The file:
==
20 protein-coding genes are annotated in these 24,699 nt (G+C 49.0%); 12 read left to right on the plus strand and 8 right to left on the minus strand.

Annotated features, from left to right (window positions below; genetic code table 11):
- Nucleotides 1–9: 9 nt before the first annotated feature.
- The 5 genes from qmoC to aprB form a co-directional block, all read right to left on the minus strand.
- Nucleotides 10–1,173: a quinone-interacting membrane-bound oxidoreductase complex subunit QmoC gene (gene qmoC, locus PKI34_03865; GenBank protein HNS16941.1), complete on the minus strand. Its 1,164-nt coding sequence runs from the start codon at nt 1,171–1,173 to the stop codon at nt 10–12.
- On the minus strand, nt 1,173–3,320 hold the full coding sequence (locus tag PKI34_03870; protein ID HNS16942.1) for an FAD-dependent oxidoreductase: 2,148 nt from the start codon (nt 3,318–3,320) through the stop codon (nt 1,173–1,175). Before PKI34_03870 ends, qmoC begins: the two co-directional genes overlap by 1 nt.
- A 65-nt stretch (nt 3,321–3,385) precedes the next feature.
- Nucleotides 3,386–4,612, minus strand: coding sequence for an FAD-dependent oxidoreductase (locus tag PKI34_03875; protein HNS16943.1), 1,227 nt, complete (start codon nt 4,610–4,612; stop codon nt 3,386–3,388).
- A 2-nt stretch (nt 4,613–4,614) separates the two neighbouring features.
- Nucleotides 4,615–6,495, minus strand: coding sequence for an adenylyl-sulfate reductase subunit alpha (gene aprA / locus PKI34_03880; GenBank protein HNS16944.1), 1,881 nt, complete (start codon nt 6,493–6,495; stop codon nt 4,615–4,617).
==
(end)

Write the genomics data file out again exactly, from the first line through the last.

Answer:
20 protein-coding genes are annotated in these 24,699 nt (G+C 49.0%); 12 read left to right on the plus strand and 8 right to left on the minus strand.

Annotated features, from left to right (window positions below; genetic code table 11):
- Nucleotides 1–9: 9 nt before the first annotated feature.
- The 5 genes from qmoC to aprB form a co-directional block, all read right to left on the minus strand.
- Nucleotides 10–1,173: a quinone-interacting membrane-bound oxidoreductase complex subunit QmoC gene (gene qmoC, locus PKI34_03865; GenBank protein HNS16941.1), complete on the minus strand. Its 1,164-nt coding sequence runs from the start codon at nt 1,171–1,173 to the stop codon at nt 10–12.
- On the minus strand, nt 1,173–3,320 hold the full coding sequence (locus tag PKI34_03870; protein ID HNS16942.1) for an FAD-dependent oxidoreductase: 2,148 nt from the start codon (nt 3,318–3,320) through the stop codon (nt 1,173–1,175). Before PKI34_03870 ends, qmoC begins: the two co-directional genes overlap by 1 nt.
- A 65-nt stretch (nt 3,321–3,385) precedes the next feature.
- Nucleotides 3,386–4,612, minus strand: coding sequence for an FAD-dependent oxidoreductase (locus tag PKI34_03875; protein HNS16943.1), 1,227 nt, complete (start codon nt 4,610–4,612; stop codon nt 3,386–3,388).
- A 2-nt stretch (nt 4,613–4,614) separates the two neighbouring features.
- Nucleotides 4,615–6,495, minus strand: coding sequence for an adenylyl-sulfate reductase subunit alpha (gene aprA / locus PKI34_03880; GenBank protein HNS16944.1), 1,881 nt, complete (start codon nt 6,493–6,495; stop codon nt 4,615–4,617).